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Spain Foreclosures Spread to Once Wealthy

By Patrick (153/153 = 100% civil)   2012 Oct 30, 5:30am   ↑ like   ↓ dislike   1,888 views   12 comments   watch (1)   share   quote  

http://www.bloomberg.com/news/2012-10-08/spain-foreclosures-spread-to-once-wealthy-mortgages.html

Repossessions are encroaching further into the city centers, like an overflowing river, said Emilio Miravet, head of real estate finance at the Spanish property unit of advisory and investment firm Catella AB. At the beginning of the crisis, it was homes in the periphery areas belonging to the less affluent that were being foreclosed upon.

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Comments 1-12 of 12     Last »

1   bob2356 (20/20 = 100% civil)   2012 Oct 30, 7:56am  ↑ like   ↓ dislike   quote   top   bottom   home   share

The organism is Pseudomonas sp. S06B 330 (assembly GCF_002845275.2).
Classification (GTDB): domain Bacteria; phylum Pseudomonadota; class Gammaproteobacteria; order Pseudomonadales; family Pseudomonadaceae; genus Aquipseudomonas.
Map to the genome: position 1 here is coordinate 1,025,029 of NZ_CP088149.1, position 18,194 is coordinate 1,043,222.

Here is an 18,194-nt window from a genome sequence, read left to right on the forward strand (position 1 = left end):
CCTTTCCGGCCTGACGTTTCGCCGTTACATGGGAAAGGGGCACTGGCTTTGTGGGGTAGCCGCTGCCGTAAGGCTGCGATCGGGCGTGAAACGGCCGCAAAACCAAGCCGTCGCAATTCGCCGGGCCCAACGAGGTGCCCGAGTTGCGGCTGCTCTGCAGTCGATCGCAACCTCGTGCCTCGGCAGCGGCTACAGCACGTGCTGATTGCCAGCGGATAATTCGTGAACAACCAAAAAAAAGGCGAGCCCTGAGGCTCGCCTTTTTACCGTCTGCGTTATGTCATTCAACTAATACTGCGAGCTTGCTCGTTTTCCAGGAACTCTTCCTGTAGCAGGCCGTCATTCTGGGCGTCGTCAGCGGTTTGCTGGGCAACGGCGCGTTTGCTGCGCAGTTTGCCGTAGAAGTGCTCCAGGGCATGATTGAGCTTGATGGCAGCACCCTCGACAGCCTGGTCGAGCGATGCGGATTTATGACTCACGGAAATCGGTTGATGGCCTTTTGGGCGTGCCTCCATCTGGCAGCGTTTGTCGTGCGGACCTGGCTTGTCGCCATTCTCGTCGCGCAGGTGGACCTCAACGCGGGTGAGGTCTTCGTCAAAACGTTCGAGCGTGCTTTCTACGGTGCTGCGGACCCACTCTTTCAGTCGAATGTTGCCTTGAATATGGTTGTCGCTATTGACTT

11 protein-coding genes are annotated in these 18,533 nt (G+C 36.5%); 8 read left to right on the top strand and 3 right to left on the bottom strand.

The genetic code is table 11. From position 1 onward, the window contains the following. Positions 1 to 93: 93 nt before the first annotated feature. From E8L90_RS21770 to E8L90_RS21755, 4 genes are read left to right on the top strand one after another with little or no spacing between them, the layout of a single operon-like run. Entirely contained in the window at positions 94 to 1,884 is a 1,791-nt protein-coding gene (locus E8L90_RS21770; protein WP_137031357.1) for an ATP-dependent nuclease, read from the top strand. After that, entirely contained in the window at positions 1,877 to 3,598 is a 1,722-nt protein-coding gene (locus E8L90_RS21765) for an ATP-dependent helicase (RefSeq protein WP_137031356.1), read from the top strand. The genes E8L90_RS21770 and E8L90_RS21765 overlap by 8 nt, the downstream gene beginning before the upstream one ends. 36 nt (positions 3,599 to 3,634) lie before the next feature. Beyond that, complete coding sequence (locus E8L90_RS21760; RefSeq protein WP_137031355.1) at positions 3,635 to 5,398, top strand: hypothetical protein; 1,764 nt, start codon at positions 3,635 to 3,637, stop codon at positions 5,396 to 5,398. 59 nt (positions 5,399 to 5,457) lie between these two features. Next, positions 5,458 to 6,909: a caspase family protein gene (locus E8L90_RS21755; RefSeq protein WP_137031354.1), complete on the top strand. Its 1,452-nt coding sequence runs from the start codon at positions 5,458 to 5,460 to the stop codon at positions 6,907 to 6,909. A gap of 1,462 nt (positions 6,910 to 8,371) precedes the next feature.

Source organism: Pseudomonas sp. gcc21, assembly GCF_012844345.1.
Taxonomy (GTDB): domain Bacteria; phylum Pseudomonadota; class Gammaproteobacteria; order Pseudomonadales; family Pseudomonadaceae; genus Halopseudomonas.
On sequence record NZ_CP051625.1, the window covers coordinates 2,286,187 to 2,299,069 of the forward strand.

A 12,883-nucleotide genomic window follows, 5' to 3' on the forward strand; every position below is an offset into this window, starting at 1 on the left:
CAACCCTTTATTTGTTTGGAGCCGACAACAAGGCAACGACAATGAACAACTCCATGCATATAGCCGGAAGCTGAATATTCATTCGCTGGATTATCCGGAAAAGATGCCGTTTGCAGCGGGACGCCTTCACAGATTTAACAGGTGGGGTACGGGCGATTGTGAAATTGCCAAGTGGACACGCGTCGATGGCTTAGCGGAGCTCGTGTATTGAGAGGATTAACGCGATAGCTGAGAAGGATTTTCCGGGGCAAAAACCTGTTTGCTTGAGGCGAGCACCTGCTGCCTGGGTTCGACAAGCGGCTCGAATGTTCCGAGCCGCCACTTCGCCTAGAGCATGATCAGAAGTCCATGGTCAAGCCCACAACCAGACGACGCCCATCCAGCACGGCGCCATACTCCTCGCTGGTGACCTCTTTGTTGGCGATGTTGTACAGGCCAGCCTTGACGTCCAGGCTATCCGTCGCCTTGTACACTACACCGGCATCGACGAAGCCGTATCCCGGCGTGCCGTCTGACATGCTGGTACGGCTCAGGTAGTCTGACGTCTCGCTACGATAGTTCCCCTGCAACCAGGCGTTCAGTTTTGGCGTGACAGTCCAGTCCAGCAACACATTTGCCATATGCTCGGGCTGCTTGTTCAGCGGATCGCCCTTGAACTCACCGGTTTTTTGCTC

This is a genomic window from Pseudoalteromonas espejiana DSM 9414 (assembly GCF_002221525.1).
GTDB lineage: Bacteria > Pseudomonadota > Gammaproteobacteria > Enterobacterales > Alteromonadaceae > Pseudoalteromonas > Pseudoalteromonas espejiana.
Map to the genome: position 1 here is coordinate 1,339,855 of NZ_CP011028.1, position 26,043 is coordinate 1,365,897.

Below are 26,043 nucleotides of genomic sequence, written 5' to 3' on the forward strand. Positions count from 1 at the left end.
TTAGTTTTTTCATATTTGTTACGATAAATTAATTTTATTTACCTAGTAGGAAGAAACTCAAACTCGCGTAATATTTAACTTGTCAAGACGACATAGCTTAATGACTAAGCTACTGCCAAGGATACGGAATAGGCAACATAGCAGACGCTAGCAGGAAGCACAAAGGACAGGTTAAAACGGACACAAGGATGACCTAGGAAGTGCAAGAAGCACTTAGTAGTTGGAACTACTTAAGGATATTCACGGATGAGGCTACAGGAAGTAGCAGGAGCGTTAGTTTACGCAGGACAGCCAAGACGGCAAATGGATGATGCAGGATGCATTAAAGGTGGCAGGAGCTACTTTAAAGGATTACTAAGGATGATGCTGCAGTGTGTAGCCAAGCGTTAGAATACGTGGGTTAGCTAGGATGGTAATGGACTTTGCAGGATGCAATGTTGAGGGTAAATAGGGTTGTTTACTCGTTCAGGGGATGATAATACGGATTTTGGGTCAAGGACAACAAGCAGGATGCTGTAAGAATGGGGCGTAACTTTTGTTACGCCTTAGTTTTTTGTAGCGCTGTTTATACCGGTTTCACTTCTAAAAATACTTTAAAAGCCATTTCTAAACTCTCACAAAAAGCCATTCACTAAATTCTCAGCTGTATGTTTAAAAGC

Spain is toast, it needs to default and get out of the euro, not that there is any force on earth that can prevent it anyway. When Catalon secedes and creates their own currency I'm going to take advantage of the opportunity to arbitrage a new currency to buy a house in Girona right on the bay of roses.

2   Patrick (153/153 = 100% civil)   2012 Oct 30, 9:13am  ↑ like   ↓ dislike   quote   top   bottom   home   share  

I met a Catalan guy once who was definitely very determined to help Catalonia secede from Spain. He would get angry if you said he was Spanish.

3   David Losh   2012 Oct 31, 1:17am  ↑ like (1)   ↓ dislike   quote   top   bottom   home   share  

My children were born in Spain, Barcelona, and I keep up with housing prices there. I like Spain a lot.

However, back in 1996 I was going to buy an apartment there, and thought $60K was a little steep. In 2008 when we were last there those condos were selling for $220K.